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Dancing the halay, Istanbul, June 2015

All this “cleansing” stems from fear: fear of the other. But as Pithart notes, when “others” come together the end result so often is something remarkable. He mentions that you may not win elections by highlighting the beauty and richness of cultural diversity and achievements of cultural interplay, but they are real and more dispassionately resilient than often thought.

And it may be noted that attempts to “cleanse” rarely achieve their desired goals, i.e. safe, secure homogeniety. They generally result in a great deal of anguish for all concerned. But after and despite the trauma, humanity, in all its diversity, trundles on and evolves in new directions.

Long may it prosper!

 

 

  1. Cited in Will Kymlicka, Politics in the Vernacular, (Oxford University Press), 2001, page 117

Reasons to be cheerful

01-diyar-boysANOTHER YEAR ends. Hallelujah to that!

It’s been a torrid year in many regards, but it strikes me that there are always reasons to be cheerful.

02-blue-mosqueSkylines, cityscapes, landscapes, wondering what lies beyond the horizon. Hope.

04-galata

First love, broken hearts, bad poetry.

03-deyrul-zafran

Reconciliation, forgiveness, redemption, revenge.

06-sulukluhan

Conviviality, community, living-together-ness.

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The changing of the seasons.

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The freedom to travel, nostalgia, wanderlust, longing for home.

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Dreams, disappointments, glorious failures.

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Those places where angels hover, unseen.

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Humanity.

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Humanity!

Amen.

 

Twilight in Diyarbakır

walls-mardin-kapi So they pushed the clocks forward an hour, marking the end of summer, the changing of the season. In Diyarbakır darkness descends early now, and abruptly. We are some 1000km southeast of İstanbul, as the crow flies, but still in the same time zone. By five o’clock the gloaming (such an apt word, promising so much, somewhere between ‘glow’ and ‘looming’) is all but passed and the street lights flicker on.

It strikes me that at twilight you can see cities at their most candid. Not that the cities of southeastern Anatolia maintain any pretensions or artifice. But in the failing light, as people close up shops, or make their way home, or farewell workmates, or make a last dash to pick up necessities for the evening meal, life is revealed in all of its gritty, mundane, workaday magnificence. Shadows loom, cries seem to hover in the air. If you look up at the right time, a swallow zips overhead.

Clockwise as in a Buddhist pilgrimage, I continue a vague circuit within Diyarbakır’s city walls, an on-again off-again ramble, over several days, that has succumbed to diversions, zigzags, backtracks and unplanned stops. These are the second-longest land walls on earth, after the Chinese Wall. Mighty, in ominous black basalt, they bear the imprints and flourishes of dynasties, empires, fly-by-night warlords who have rumbled through this frontier territory where spheres of Persian, Arab and Turkish influence overlap like a Venn diagram. A litany of dynasties to fire the imagination, if you are given to such things: Seljuk, Ayyubid, Safavid, Artuklu, Karakoyunlu, Akkoyunlu. Seems everybody but the Ottomans.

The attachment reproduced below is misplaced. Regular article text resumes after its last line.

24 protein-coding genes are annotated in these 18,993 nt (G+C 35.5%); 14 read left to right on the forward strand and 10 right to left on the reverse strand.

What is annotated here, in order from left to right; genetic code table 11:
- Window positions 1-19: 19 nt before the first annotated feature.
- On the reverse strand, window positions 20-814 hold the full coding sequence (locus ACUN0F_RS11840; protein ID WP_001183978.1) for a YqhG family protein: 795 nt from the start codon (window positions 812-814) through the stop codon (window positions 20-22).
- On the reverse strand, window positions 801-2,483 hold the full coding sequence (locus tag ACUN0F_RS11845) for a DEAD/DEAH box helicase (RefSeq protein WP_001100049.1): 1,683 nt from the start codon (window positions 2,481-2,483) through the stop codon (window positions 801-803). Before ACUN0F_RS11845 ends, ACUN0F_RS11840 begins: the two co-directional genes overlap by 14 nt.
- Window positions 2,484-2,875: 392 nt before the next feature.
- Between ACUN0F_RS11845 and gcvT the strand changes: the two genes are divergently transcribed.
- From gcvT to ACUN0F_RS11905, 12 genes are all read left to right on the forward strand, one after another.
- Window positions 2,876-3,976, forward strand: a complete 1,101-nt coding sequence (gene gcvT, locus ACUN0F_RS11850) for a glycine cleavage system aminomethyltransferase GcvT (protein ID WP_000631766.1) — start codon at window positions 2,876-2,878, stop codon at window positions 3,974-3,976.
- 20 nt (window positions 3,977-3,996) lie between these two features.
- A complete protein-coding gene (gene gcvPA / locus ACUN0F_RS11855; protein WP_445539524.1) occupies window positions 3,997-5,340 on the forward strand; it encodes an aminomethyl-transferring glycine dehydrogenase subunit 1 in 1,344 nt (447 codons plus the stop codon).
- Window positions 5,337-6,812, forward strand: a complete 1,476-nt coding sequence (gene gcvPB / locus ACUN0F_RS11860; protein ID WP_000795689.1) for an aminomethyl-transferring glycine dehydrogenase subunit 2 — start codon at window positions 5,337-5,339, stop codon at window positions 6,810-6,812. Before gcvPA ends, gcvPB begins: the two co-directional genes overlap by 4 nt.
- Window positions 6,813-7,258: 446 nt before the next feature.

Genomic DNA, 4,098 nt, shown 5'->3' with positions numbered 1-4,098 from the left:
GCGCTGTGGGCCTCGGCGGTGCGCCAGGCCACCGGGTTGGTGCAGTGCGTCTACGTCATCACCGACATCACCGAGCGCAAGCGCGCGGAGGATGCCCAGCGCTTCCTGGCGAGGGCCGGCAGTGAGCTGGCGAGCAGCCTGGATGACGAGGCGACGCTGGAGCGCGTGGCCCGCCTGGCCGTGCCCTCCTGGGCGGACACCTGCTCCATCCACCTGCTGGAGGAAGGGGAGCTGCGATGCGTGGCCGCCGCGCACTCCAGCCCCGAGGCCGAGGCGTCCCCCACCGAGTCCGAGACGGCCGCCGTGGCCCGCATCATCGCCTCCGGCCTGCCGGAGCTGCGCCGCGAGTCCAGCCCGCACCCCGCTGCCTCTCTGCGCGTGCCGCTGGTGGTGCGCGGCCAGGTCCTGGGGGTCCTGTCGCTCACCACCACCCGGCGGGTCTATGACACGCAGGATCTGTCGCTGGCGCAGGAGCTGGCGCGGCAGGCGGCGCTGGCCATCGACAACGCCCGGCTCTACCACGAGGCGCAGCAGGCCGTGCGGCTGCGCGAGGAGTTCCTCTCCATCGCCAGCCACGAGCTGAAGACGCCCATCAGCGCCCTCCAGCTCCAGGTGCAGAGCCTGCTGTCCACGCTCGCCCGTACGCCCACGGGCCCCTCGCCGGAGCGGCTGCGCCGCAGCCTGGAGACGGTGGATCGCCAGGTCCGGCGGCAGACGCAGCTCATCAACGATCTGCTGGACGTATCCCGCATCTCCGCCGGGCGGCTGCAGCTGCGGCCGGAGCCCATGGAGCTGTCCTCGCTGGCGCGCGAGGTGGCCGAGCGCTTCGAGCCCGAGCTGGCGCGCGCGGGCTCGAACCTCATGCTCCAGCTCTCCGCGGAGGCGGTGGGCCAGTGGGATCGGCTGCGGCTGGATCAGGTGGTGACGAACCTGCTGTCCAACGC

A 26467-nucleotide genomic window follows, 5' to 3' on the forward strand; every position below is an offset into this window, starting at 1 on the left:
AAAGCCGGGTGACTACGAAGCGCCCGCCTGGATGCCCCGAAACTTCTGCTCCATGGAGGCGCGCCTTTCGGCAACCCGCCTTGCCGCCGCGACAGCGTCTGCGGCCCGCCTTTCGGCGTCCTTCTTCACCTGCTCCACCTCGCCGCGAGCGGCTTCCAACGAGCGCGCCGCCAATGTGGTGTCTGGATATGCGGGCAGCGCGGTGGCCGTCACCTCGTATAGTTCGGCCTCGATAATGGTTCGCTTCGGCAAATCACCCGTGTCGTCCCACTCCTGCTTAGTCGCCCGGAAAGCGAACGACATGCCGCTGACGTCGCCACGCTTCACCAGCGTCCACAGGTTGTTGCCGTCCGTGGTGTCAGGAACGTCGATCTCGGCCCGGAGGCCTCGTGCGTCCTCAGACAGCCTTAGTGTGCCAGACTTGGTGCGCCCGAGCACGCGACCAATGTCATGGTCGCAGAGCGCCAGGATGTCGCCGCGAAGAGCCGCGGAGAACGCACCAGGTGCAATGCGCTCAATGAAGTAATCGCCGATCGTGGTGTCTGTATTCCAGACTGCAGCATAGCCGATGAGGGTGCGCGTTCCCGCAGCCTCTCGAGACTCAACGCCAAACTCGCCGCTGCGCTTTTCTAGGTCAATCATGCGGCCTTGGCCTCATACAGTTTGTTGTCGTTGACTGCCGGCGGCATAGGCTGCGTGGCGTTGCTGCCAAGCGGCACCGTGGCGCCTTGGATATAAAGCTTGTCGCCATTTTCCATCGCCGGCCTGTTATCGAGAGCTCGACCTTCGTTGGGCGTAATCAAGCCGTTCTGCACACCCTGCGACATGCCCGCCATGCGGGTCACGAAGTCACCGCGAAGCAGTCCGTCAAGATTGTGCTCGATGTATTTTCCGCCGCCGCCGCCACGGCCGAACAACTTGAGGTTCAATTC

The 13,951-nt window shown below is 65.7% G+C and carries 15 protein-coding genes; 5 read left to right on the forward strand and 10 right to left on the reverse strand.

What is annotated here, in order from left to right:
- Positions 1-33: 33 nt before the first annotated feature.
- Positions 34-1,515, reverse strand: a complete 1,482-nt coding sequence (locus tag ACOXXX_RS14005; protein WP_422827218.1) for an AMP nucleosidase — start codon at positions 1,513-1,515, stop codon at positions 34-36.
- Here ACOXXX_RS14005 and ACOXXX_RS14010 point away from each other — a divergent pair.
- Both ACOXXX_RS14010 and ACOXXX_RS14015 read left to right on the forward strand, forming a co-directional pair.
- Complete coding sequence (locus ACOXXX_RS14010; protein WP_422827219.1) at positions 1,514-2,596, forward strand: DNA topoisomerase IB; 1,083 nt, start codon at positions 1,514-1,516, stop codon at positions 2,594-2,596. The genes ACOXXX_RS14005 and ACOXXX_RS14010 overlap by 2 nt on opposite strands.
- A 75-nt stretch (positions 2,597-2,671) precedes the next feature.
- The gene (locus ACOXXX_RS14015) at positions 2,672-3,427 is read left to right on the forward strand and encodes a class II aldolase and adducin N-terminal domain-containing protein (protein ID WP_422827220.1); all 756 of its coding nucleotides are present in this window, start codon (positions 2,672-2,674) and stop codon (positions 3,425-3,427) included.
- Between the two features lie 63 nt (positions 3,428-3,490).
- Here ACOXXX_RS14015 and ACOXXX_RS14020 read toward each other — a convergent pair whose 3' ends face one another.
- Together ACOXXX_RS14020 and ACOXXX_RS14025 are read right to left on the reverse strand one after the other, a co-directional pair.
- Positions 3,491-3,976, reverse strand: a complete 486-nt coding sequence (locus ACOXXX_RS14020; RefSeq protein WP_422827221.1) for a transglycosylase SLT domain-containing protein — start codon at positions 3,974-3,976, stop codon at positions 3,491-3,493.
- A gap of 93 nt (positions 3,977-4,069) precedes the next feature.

pondering-mesopotamiaClimbing the steps to Keçi Burcu, a robust tower near the southernmost point of the walls. Inevitably, on the parapet, there is an open-air tea salon. Wooden banquettes against stone walls, and tables with knee-high stools. Locals gather for çay, for countless infernal cigarettes, to chatter and take selfies, while ignoring the view as darkness descends. One young guy sits cross-legged on the battlements, as if he is sentinel over all of Mesopotamia. Below, the Tigris snakes southward.

I descend again, passing Mardin Kapısı, the southern-facing of the city’s four main gates. Further on there is a large fissure in the walls. Outside are sprawling suburbs of cheap, concrete apartment blocks and gecekondu houses. Overhead power lines, rubble-strewn, dusty kerbs. Voices carry on the breeze, snatches of song, a radio broadcast, a dog barks. Even these neighbourhoods, under an eye-shadow-blue swirl of sky and cloud, stippled with pools of orange street light, seem somehow homely, welcome, beckoning at this hour. (Perhaps I’ve been away too long.)

As I reach Urfa Kapısı, the western-facing gate, above a roadside watermelon stall a sickle moon rises, the most perfect of clichés, as if someone has sunk a fingernail into the velvet expanse of sky to let in a crescent of yellow light.

Back inside the walls, passing traffic raises dust and puffs of exhaust, and throws beams of light across shopfronts, trees, the city walls, like search lights perennially seeking out some elusive target. At the centre of town where the east-west and north-south routes cross, dolmuşes gather passengers, everyone headed home, burdened with packages, plastic bags, tubs of produce. And as each vehicle roars off I experience that fleeting shudder of exhilaration that I used to feel as a backpacker. An understated euphoria, a butterfly in the stomach, at the beginning of each new journey, at the anticipation, the what-comes-next that each departure promises.